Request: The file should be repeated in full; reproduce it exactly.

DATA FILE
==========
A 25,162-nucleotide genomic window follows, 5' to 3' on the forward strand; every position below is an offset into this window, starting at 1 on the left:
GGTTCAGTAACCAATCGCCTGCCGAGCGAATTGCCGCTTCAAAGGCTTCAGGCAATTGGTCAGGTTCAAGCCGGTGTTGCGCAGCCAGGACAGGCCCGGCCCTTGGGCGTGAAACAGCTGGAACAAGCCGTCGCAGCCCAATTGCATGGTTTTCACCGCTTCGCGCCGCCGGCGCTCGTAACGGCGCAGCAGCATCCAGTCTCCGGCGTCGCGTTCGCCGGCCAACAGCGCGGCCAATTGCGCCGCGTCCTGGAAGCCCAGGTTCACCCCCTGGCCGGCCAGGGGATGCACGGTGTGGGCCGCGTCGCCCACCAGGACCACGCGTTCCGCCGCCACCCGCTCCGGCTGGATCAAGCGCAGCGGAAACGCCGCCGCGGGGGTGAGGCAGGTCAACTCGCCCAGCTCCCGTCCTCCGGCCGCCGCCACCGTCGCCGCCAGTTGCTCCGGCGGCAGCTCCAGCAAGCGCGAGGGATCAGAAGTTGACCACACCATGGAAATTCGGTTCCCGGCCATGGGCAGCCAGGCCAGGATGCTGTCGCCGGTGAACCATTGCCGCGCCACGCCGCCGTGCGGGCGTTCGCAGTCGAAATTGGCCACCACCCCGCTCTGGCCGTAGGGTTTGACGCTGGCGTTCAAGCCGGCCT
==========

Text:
A 25,162-nucleotide genomic window follows, 5' to 3' on the forward strand; every position below is an offset into this window, starting at 1 on the left:
GGTTCAGTAACCAATCGCCTGCCGAGCGAATTGCCGCTTCAAAGGCTTCAGGCAATTGGTCAGGTTCAAGCCGGTGTTGCGCAGCCAGGACAGGCCCGGCCCTTGGGCGTGAAACAGCTGGAACAAGCCGTCGCAGCCCAATTGCATGGTTTTCACCGCTTCGCGCCGCCGGCGCTCGTAACGGCGCAGCAGCATCCAGTCTCCGGCGTCGCGTTCGCCGGCCAACAGCGCGGCCAATTGCGCCGCGTCCTGGAAGCCCAGGTTCACCCCCTGGCCGGCCAGGGGATGCACGGTGTGGGCCGCGTCGCCCACCAGGACCACGCGTTCCGCCGCCACCCGCTCCGGCTGGATCAAGCGCAGCGGAAACGCCGCCGCGGGGGTGAGGCAGGTCAACTCGCCCAGCTCCCGTCCTCCGGCCGCCGCCACCGTCGCCGCCAGTTGCTCCGGCGGCAGCTCCAGCAAGCGCGAGGGATCAGAAGTTGACCACACCATGGAAATTCGGTTCCCGGCCATGGGCAGCCAGGCCAGGATGCTGTCGCCGGTGAACCATTGCCGCGCCACGCCGCCGTGCGGGCGTTCGCAGTCGAAATTGGCCACCACCCCGCTCTGGCCGTAGGGTTTGACGCTGGCGTTCAAGCCGGCCT